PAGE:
To understand this anomaly an example from real life would be more helpful. Zahid is a labourer who works on daily wages and manages to bring home an average of Rs. 1,200 in a day if he is able to find a job which may be for plus/minus 20 days in a month. His wife is employed as a domestic help at a salary of 8,000 a month. They are issueless but Zahid’s mother lives with them in a one room quarter, rent of which is Rs. 1,200 per month, sharing kitchen and bathroom facilities with four other tenants. While the couple is away, the mother cleans the room and prepares food. In her spare time, she does some stitching to earn extra bucks which on an average is not more than monthly Rs. 3,000. To stay in touch, they all own basic mobile phones, the SIMs of which are in Zahid’s name and use pre-paid cards. At the time of marriage, Zahid’s father in law, instead of giving jahez (trousseau) opened a profit/loss bank account in the name of his daughter and deposited Rs. 500,000. Independently each member must annually earn above the threshold (Rs. 600,000 as of today) to become a taxpayer and a filer as per section 114(1)(ab) of the Income Tax Ordinance, 2001 but here their combined earning is roughly Rs. 420,000.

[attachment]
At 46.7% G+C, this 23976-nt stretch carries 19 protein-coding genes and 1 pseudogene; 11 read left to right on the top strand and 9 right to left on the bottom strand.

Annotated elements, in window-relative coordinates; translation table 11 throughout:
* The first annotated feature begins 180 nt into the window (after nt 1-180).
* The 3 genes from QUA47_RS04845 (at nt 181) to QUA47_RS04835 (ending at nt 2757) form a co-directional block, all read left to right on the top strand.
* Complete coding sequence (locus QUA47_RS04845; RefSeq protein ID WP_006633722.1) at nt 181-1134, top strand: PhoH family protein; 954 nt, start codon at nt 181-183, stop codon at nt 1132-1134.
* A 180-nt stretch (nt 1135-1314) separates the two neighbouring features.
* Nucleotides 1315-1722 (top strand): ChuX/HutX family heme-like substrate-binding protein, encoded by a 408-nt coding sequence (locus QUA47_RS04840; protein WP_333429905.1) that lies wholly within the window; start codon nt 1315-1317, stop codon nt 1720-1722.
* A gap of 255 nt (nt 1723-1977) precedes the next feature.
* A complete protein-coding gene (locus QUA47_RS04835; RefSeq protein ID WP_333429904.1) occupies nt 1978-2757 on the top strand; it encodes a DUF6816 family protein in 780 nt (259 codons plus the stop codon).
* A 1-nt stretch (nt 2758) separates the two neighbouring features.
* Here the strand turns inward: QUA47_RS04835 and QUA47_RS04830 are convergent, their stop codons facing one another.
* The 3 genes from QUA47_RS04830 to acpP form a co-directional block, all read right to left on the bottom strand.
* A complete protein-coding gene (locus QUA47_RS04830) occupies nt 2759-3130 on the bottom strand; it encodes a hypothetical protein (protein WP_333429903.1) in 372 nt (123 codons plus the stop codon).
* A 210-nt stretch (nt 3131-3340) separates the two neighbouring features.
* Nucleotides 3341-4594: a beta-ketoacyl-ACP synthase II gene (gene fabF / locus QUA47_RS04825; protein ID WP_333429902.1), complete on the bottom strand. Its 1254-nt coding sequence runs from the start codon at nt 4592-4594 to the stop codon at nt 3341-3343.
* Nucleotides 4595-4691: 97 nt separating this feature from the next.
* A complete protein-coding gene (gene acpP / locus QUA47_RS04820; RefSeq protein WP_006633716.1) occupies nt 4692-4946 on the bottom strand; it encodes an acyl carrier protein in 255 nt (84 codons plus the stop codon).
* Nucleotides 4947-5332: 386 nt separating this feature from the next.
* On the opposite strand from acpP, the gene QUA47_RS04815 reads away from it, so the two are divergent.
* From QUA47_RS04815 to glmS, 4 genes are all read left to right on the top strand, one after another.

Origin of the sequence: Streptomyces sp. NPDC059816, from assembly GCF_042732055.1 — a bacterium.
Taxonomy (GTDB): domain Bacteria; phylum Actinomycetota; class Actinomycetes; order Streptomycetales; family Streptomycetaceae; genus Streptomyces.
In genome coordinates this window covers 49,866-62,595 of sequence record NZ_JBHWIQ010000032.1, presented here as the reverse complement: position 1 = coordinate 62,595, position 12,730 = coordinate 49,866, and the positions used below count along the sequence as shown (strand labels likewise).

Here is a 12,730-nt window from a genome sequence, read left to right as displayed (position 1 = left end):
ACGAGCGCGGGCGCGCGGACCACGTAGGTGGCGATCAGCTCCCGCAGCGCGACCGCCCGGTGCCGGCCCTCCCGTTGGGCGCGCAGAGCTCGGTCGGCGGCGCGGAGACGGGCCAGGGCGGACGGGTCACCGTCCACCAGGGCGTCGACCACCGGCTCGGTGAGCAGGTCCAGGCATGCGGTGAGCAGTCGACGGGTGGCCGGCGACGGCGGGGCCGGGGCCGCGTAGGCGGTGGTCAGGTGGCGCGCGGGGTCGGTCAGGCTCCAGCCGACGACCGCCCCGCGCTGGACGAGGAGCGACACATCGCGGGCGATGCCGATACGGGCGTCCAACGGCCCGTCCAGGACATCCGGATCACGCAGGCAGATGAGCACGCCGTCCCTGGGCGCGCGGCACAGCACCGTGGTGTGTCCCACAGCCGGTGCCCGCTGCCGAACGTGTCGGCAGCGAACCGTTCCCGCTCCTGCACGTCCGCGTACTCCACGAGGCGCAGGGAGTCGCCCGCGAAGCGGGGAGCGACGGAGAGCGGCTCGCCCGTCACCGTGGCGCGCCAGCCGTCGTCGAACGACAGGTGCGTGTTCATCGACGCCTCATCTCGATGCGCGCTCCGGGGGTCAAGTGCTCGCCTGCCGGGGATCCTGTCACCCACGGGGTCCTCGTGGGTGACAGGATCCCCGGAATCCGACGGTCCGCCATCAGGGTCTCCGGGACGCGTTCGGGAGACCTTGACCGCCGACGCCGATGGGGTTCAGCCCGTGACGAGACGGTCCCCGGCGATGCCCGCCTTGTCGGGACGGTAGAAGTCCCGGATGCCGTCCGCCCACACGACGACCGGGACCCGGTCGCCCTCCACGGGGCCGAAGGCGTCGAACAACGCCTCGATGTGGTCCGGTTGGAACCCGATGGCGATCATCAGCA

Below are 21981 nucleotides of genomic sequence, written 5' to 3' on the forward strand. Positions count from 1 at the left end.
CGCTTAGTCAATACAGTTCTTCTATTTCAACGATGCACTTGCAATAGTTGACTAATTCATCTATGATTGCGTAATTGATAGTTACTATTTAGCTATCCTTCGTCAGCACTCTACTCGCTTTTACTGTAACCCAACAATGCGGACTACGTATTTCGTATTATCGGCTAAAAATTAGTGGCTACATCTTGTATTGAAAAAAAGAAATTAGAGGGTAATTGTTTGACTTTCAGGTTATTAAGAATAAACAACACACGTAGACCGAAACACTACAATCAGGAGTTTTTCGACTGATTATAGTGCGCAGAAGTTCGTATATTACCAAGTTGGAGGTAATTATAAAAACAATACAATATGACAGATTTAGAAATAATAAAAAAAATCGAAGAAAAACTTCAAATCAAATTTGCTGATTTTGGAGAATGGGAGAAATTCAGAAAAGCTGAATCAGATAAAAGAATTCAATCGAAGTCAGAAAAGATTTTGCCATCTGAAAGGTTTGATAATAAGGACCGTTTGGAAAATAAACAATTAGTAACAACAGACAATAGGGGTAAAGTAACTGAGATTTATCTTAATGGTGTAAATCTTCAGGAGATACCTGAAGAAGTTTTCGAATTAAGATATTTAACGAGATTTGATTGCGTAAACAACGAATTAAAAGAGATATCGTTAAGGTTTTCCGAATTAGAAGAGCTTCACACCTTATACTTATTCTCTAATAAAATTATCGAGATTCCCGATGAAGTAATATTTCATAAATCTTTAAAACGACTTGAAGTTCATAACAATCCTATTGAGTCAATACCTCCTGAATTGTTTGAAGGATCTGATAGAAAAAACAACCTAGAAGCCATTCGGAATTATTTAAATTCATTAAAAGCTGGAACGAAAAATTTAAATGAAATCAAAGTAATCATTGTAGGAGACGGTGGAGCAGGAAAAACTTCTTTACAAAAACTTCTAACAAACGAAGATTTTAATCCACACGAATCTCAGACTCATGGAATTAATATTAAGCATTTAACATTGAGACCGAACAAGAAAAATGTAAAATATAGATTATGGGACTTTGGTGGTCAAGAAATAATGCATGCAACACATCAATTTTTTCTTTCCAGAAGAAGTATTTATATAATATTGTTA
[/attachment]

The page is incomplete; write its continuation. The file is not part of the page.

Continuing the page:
In the light of this example, let us examine the legal provisions of tax law that compel this family to pay taxes even where not warranted. As far as Mrs. Zahid’s bank account is concerned, whatever little profit she gets would be deducted by 30% income tax which happens to be full and final discharge of liability. This is so because she is not a return filer otherwise deduction would have been only 15% [Rule 1 of Tenth Schedule]. On the pre-paid cards for the mobile phones, taxes are deducted in which the share of income tax is 15% which is, however, adjustable against annual income tax liability. Since Zahid is not required to file return of income as stated above, he would never be able to claim a refund and that too, if he had the knowledge. In simple terms, taxes are being extorted illegally from persons who are neither obliged to pay them nor file their return of income. To save themselves from these unjust deductions of tax, Mr. and Mrs. Zahid would have to invoke rule 2 of the Tenth Schedule of the Ordinance that reads as under: